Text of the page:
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PORTSIDE  October 2010, Week 5

PORTSIDE October 2010, Week 5

Subject:

Metabolic Factors Limiting Performance in Marathon Runners

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Sun, 31 Oct 2010 23:16:25 -0400

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Metabolic Factors Limiting Performance in Marathon Runners
Benjamin I. Rapoport
PLoS Computational Biology
October 21, 2010
http://www.ploscompbiol.org/article/info%3Adoi%2F10.1371%2Fjournal.pcbi.1000960;jsessionid=A93E721C7C34B977040E260070E88D2D.ambra02

M.D.- Ph.D. Program, Harvard Medical School, Boston,
Massachusetts, United States of America, Department of
Electrical Engineering and Computer Science and Division
of Health Sciences and Technology, Massachusetts
Institute of Technology, Cambridge, Massachusetts,
United States of America

Abstract

Each year in the past three decades has seen hundreds of
thousands of runners register to run a major marathon.
Of those who attempt to race over the marathon distance
of 26 miles and 385 yards (42.195 kilometers), more than
two-fifths experience severe and performance-limiting
depletion of physiologic carbohydrate reserves (a
phenomenon known as `hitting the wall'), and thousands
drop out before reaching the finish lines (approximately
1-2% of those who start). Analyses of endurance
physiology have often either used coarse approximations
to suggest that human glycogen reserves are insufficient
to fuel a marathon (making `hitting the wall' seem
inevitable), or implied that maximal glycogen loading is
required in order to complete a marathon without
`hitting the wall.' The present computational study
demonstrates that the energetic constraints on endurance
runners are more subtle, and depend on several
physiologic variables including the muscle mass
distribution, liver and muscle glycogen densities, and
running speed (exercise intensity as a fraction of
aerobic capacity) of individual runners, in personalized
but nevertheless quantifiable and predictable ways. The
analytic approach presented here is used to estimate the
distance at which runners will exhaust their glycogen
stores as a function of running intensity. In so doing
it also provides a basis for guidelines ensuring the
safety and optimizing the performance of endurance
runners, both by setting personally appropriate paces
and by prescribing midrace fueling requirements for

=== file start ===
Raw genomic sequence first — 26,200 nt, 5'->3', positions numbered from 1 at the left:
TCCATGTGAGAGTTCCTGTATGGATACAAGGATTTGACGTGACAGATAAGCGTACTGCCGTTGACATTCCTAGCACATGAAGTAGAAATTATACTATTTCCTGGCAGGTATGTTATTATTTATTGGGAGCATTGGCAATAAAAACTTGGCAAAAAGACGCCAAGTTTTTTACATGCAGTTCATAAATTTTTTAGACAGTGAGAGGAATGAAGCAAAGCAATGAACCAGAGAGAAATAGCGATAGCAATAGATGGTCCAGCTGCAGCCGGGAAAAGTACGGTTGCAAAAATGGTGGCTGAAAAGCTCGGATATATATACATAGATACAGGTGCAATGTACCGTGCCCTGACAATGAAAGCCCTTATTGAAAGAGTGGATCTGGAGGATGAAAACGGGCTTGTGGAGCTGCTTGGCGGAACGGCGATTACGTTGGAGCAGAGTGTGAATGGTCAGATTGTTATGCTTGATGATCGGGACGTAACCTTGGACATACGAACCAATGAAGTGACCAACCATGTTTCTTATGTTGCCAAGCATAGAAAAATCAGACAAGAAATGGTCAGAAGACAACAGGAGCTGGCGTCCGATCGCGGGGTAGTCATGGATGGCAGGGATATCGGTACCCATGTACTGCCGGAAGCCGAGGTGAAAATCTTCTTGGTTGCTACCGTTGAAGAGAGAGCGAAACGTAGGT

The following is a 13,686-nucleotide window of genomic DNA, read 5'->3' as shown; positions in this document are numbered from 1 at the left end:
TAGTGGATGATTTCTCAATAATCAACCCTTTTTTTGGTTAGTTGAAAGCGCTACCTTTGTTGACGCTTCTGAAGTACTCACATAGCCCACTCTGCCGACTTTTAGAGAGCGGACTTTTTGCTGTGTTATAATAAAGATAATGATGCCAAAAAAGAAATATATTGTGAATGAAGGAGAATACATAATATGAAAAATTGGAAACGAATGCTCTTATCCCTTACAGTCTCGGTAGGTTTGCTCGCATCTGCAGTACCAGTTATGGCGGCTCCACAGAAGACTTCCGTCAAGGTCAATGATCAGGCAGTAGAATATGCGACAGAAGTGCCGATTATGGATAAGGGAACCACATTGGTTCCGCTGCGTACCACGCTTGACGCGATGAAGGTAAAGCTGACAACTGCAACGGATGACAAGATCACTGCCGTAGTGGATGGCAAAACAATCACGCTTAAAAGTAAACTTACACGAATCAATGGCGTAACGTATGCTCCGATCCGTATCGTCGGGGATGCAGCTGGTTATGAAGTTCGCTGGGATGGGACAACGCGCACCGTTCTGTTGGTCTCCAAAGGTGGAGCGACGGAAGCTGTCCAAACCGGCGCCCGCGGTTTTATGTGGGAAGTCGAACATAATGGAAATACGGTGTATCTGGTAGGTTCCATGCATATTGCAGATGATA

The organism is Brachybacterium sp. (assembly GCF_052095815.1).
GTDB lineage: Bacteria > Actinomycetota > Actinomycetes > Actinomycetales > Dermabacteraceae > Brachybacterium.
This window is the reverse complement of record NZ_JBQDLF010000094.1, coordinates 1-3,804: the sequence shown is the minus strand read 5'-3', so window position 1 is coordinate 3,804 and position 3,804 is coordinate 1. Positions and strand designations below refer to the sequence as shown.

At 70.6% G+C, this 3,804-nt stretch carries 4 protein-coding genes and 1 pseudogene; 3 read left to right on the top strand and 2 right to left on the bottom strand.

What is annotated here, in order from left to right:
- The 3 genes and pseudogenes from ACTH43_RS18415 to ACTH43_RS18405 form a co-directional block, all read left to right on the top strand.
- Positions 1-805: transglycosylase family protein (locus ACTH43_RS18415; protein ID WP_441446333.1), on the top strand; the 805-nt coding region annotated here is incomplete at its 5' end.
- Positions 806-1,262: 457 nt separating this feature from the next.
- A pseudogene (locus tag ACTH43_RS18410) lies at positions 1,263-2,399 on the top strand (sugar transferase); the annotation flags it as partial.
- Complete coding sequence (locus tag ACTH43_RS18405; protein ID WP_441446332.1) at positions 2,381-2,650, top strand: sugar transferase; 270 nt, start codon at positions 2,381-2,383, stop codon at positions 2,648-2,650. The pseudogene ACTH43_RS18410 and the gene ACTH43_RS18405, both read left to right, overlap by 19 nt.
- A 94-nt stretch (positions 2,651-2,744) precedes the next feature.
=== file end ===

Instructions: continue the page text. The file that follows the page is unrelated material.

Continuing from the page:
avoiding `the wall.' The present analysis also sheds
physiologically principled light on important standards
in marathon running that until now have remained
empirically defined: The qualifying times for the Boston
Marathon.

Author Summary

Marathon running, historically perceived as testing the
physiologic limits of human endurance, has become
increasingly popular even among recreational runners. Of
those runners who test their endurance by racing the
marathon distance, however, more than two in five report
`hitting the wall,' the rapid onset of severe fatigue
and inability to maintain a high-intensity pace,
resulting from the near-complete depletion of
carbohydrate stores in the leg muscles and liver. An
apparent paradox of long-distance running is that even
the leanest athletes store enough fat to power back-to-
back marathons, yet small carbohydrate reservoirs can
nevertheless catastrophically limit performance in
endurance exercise. In this study I develop and validate
a mathematical model that facilitates computation of
personalized estimates of the distances at which runners
will exhaust their carbohydrate stores while running at
selected paces. In addition, I provide a systematic
approach to estimating personalized maximum speeds at
which runners can safely complete a marathon, based on
accessible physiologic parameters such as heart rate and
running speed. This analysis provides a quantitative
basis for improving the safety and optimizing the
performance of endurance runners, evaluating midrace
fueling requirements, and estimating limits of
performance in human endurance running, for elite and
recreational runners alike.

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